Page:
Last week, The Academy sat down for a chat with Robert Cohen, a fibromyalgia patient, medical cannabis user and general advocate for increased awareness around the benefits of medical cannabis. Robert’s values spoke to us on a personal level, as LYPHE GROUP have recently been helping patients like Robert secure their prescriptions with trips to The Netherlands, a journey which presents numerous logistical and cost challenges but is nonetheless vital and necessary for patients. Speaking with him, we learnt a lot about the personal and physical issues affecting those with fibromyalgia and chronic pain, and how medical cannabis can help to change people’s lives in this respect.
Robert started experiencing chronic pain around the age of 15 with the onset of winter aches. Initially given a diagnosis of rheumatism, his pain worsened and spread, leading to unsuccessful surgery and eventually being in a bed-ridden state. As Robert said himself: “Before I began having cannabis treatment, it was very, very difficult. Physically, I couldn’t do anything. I mean, I was bedridden at one stage where I just couldn’t get out of bed, I couldn’t do anything… I even struggled to keep up with my medication”.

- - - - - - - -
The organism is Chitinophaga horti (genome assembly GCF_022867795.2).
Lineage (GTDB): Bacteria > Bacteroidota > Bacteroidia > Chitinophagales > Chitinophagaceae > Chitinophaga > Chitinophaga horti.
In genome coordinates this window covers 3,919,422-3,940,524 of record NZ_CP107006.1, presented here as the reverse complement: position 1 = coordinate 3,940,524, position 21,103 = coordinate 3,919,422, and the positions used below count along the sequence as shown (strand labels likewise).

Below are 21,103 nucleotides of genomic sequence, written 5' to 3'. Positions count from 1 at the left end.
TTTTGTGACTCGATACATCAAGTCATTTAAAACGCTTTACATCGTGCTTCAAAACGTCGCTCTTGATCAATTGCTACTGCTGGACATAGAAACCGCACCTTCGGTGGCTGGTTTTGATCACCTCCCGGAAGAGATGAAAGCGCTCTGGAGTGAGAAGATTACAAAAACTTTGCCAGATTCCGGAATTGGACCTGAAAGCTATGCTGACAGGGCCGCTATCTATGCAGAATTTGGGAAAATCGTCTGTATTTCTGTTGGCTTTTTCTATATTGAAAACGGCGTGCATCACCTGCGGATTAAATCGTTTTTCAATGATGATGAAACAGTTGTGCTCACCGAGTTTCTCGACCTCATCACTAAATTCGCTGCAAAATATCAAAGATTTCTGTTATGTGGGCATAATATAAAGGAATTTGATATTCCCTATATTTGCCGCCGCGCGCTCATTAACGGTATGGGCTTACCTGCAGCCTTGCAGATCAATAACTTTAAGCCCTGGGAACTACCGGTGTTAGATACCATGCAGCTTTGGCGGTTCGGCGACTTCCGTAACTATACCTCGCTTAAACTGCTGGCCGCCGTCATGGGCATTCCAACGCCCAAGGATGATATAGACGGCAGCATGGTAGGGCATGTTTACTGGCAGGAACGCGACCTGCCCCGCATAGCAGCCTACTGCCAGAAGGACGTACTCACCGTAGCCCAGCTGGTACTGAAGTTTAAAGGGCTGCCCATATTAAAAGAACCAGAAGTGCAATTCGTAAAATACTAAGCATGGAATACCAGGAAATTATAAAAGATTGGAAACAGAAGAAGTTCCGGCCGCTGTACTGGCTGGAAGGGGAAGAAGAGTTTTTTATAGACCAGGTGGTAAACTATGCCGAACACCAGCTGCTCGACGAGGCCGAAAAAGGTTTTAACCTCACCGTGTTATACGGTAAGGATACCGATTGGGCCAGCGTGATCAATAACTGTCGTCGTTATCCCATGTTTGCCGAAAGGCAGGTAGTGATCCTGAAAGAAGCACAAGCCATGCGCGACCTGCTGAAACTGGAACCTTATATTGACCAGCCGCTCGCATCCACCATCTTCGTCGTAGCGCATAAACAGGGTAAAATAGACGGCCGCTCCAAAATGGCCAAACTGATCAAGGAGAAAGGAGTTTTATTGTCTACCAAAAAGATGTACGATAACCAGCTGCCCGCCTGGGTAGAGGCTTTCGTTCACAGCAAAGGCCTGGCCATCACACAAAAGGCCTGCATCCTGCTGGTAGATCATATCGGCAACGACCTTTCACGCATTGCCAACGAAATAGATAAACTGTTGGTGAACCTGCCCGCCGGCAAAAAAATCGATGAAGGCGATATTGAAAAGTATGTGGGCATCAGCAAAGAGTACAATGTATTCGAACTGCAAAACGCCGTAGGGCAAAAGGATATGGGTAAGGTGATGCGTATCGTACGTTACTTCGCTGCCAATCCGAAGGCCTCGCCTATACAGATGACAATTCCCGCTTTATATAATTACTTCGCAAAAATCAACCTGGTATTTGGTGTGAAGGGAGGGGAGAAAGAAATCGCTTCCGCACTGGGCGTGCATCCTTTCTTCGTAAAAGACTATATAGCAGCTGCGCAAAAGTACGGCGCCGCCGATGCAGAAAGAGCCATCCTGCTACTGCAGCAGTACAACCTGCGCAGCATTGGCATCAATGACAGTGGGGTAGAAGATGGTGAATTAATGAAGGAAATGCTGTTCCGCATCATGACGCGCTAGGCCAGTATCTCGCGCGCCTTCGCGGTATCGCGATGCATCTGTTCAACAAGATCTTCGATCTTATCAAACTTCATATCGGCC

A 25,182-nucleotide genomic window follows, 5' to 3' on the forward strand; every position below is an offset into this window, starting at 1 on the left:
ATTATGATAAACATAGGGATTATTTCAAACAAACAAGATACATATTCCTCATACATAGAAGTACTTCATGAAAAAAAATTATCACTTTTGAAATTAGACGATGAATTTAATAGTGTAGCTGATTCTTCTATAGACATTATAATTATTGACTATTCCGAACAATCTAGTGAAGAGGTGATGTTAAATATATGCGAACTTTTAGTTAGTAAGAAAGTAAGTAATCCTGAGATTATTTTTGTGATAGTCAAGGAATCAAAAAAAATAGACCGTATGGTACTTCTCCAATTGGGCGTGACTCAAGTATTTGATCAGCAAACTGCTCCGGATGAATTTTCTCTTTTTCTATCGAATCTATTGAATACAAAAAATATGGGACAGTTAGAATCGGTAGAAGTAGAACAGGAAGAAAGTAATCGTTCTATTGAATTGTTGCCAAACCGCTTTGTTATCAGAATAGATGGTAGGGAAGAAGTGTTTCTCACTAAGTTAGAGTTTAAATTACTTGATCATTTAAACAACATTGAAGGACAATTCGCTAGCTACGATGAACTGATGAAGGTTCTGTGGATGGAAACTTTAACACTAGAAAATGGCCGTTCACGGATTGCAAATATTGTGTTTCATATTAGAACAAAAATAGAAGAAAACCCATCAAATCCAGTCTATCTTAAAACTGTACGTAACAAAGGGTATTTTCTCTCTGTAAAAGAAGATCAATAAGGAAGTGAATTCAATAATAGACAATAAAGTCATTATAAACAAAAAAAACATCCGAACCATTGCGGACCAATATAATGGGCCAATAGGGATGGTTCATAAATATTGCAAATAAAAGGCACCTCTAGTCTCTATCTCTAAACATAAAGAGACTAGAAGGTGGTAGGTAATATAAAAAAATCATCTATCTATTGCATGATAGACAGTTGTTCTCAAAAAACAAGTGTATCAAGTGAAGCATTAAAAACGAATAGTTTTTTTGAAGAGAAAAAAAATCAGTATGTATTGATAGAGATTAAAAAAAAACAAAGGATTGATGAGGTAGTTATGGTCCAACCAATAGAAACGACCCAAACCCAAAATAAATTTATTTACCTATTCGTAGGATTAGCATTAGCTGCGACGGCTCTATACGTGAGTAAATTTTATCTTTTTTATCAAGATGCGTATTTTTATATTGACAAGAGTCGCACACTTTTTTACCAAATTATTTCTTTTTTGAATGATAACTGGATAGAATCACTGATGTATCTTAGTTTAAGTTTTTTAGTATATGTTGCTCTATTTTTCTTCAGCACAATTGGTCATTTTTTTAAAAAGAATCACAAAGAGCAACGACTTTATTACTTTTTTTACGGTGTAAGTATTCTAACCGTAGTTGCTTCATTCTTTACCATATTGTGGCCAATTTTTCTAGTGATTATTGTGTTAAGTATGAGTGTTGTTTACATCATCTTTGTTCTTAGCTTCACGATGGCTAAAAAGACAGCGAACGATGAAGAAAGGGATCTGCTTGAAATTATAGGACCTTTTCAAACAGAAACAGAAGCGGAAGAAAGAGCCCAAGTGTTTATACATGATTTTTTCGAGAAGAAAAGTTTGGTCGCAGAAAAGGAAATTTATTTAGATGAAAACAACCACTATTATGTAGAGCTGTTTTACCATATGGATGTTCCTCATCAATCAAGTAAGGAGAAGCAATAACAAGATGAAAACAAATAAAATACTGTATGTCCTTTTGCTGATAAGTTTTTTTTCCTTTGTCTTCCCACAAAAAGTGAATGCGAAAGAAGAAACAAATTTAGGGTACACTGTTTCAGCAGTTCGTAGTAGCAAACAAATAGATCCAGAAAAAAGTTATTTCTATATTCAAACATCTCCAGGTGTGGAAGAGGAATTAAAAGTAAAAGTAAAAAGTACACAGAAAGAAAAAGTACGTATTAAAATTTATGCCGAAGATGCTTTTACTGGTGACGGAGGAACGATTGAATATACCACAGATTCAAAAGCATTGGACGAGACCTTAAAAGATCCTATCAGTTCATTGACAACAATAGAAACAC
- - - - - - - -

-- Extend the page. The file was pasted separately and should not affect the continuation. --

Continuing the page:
And the prolonged difficulties Robert suffered at this time impacted him in more ways than just physically. The combined physical and mental impact of his condition, exacerbated by insomnia and fatigue, meant Robert was unable to help his ailing mother with her own health issues at the time. With his physical state at its worst and suffering from a state of helplessness, he described himself as “a wreck”, telling us that: “My mother was terminally ill with pancreatic cancer and she [was] helping me and I [couldn’t] even get out of bed and help her. I was absolutely hopeless and helpless. I felt really bad about it for a long, long time, I had a lot of emotional pain caused because of that.”